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I am trying to write a regular expression that can extract (possibly multiple) strings of four hexadecimal numbers/letters.

I could do something like this: /^[A-Fa-f0-9][A-Fa-f0-9][A-Fa-f0-9][A-Fa-f0-9]/

but is there a better way?

It seems like the repeat operator:

a{n} Matches 'a' repeated exactly n times.

a{n,} Matches 'a' repeated n or more times.

a{n, m} Matches 'a' repeated between n and m times inclusive.

Would work, but the following regular expression does not seem to work:

/^[A-Fa-f0-9]{4}+/

I'm trying to match strings like:

AA00

AA00FFAA

0011FFAA0022

and so on. Each string will be on it's own line.

Thanks!

share|improve this question
    
You can also say [[:xdigit:]] instead of [A-Fa-f0-9]. It conveys the intent more clearly IMHO. –  Sean Jun 30 '11 at 21:52
1  
@Sean: \p{ahex} is infinitely better: the [[:posix:]] noise is just that. –  tchrist Jul 1 '11 at 2:22

2 Answers 2

up vote 7 down vote accepted

Try this:

/^(?:[A-Fa-f0-9]{4})+$/
share|improve this answer
    
Yes, this works perfect. Would you care to explain how exactly this works? I understand that the () creates a group accessed by $1.. $2 ect, but how does the ?: come into play? The reference page I usually access for these things explains it like this: "(?:regex): Non-capturing parentheses group the regex so you can apply regex operators, but do not capture anything and do not create backreferences." –  user210099 Jun 30 '11 at 21:46
    
Exactly. Since you can use the whole value of the match, you don't need to have the extra expense of capturing the stuff inside the parenthasis. It's just a simple optimization. So because of the (?:), you won't get a value in match.Groups[1]. That's the only difference. –  agent-j Jun 30 '11 at 21:51
    
Furthermore...... What happens if I need to support a series of fixed characters between the hex numbers.. Say \z is a separator, eg \zaa00\zffff\z0101 ? I attempted to modify your regular expression but I'm still working on understanding it. Thanks a bunch for your extremely helpful responses! –  user210099 Jun 30 '11 at 21:52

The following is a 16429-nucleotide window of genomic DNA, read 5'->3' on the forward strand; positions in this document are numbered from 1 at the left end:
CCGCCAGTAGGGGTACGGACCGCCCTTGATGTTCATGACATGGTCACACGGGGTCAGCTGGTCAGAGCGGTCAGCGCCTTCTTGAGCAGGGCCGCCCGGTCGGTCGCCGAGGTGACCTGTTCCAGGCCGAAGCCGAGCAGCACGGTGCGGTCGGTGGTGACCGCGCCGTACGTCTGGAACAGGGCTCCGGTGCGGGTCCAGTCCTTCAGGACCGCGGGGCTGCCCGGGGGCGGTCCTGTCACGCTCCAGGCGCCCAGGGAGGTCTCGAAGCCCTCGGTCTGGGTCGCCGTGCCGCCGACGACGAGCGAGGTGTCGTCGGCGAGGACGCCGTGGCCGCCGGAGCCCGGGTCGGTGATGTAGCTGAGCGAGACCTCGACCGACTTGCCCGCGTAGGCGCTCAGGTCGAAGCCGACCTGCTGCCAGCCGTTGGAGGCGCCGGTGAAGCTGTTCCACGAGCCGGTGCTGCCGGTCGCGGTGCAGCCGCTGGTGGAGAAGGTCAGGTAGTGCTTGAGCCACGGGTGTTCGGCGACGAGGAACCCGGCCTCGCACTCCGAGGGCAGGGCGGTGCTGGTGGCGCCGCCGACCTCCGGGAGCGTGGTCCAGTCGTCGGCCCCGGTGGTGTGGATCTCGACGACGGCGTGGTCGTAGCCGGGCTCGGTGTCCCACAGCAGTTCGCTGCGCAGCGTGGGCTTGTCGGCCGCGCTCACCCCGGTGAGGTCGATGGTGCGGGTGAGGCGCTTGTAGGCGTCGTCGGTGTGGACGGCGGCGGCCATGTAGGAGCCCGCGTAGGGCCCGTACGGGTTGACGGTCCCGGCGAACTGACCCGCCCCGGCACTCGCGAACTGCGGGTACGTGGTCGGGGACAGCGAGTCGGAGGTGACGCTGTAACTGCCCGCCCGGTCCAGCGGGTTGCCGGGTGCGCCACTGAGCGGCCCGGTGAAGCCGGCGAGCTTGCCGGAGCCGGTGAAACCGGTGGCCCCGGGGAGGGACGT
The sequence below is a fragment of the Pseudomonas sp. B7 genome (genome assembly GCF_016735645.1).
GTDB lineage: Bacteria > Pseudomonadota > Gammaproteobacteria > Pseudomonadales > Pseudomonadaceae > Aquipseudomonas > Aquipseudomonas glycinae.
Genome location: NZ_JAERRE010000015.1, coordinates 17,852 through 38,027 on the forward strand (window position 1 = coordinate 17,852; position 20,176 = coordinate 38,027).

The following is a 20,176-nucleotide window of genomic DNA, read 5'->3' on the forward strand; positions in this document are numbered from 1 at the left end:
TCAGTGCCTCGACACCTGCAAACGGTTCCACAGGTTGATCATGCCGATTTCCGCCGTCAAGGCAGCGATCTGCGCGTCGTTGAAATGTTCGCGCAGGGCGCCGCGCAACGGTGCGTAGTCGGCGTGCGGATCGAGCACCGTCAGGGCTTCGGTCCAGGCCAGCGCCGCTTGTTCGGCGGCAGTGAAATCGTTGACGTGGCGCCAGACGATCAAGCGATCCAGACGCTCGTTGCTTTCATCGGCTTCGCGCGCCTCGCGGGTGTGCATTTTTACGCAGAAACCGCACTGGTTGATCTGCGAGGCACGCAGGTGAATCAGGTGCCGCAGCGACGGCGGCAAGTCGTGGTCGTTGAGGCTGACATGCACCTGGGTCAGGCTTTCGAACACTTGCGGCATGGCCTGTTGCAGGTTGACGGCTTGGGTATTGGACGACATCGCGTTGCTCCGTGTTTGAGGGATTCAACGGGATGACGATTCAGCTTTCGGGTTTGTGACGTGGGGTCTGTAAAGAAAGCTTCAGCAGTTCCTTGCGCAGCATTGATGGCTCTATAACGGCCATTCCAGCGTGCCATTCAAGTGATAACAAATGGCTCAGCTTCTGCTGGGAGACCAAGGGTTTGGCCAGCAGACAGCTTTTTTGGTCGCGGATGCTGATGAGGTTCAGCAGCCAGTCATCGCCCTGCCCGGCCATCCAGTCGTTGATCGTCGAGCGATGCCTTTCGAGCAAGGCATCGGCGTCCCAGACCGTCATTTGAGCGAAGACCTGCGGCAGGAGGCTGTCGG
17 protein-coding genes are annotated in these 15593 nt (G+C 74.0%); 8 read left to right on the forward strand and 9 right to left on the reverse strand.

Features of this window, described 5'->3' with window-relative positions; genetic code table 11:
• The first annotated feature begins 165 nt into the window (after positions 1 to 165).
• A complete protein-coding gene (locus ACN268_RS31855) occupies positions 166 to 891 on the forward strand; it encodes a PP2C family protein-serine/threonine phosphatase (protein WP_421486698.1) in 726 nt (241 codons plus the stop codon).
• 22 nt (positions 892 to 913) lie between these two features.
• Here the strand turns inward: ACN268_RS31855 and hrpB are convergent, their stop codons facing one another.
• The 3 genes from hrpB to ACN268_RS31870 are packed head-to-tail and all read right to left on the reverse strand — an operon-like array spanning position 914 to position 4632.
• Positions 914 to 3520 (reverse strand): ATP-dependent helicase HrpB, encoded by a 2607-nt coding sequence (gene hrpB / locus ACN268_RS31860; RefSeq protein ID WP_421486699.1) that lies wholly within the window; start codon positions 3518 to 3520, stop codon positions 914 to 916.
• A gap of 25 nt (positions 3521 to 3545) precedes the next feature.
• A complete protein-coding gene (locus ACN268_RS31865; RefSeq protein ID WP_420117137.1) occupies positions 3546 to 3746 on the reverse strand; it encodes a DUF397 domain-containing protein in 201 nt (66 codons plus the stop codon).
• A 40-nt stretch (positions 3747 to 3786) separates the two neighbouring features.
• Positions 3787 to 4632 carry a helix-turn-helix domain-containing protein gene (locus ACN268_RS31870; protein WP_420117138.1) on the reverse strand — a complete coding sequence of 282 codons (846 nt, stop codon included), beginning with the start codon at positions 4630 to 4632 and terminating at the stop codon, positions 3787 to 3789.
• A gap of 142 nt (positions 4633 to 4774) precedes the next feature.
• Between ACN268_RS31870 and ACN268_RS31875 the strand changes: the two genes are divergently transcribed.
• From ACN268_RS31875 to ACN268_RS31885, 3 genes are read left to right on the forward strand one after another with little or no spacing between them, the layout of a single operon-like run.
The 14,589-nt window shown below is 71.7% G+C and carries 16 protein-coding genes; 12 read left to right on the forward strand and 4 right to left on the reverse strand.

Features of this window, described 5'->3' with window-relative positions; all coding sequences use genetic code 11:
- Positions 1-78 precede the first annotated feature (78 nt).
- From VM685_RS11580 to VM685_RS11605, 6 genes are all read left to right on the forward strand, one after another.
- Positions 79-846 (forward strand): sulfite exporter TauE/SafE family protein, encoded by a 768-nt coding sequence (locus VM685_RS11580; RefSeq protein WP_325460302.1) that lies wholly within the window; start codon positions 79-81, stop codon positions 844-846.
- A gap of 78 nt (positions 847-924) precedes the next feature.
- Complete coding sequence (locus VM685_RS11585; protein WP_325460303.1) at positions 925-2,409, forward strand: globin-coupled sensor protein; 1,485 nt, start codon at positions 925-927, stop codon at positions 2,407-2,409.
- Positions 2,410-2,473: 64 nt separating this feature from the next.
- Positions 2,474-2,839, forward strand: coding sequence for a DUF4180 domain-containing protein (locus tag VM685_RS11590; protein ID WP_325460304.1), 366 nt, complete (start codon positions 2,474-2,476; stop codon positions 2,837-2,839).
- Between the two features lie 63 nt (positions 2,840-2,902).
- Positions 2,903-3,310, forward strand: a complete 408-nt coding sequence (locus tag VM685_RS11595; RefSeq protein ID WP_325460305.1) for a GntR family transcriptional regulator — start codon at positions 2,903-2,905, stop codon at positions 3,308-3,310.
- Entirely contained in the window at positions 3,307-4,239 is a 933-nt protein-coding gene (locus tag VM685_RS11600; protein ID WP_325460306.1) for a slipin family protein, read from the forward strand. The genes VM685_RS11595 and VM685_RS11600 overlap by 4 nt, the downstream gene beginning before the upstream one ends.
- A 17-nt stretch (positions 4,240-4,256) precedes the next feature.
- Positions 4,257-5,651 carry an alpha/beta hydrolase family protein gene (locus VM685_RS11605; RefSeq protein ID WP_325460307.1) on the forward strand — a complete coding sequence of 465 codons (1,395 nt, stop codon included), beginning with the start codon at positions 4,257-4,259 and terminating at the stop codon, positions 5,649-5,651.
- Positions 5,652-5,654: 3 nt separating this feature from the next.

1  
Add (?:\\z|$) so it will either match \z or $ (end of string). I think it's like this, but I can never remember how to escape slashes in perl. /^(?:[A-Fa-f0-9]{4}(?:\\\\z|$))+$/ –  agent-j Jun 30 '11 at 21:59
1  
\p{ahex} is better. –  tchrist Jul 1 '11 at 0:06

You have nested quantifiers in regex; ie, {4} means to match exactly 4 times and + means to match that string many times, so these two quantifiers conflict. If you simply remove the +, it'll work:

/^[A-Fa-f0-9]{4}/
share|improve this answer
    
Except for the ^, which matches the beginning of the string. –  agent-j Jun 30 '11 at 21:44
    
He also wants to match AA00FFAA and 0011FFAA0022. i.e. Any sequence of length 4N –  Jacob Eggers Jun 30 '11 at 21:50
    
I don't see the problem with that? The question has the ^ in there as well, and all the example strings start with the match. –  Corey Henderson Jun 30 '11 at 21:51
    
it will only match exactly the first 4 characters of the line. You need to match multiples of 4 starting at the beginning of the line. –  agent-j Jun 30 '11 at 21:54
    
/^[A-Fa-f0-9]{4}/ will also match six hex characters, which he doesn't want to match. e.g. AA00FF –  Jacob Eggers Jun 30 '11 at 22:48

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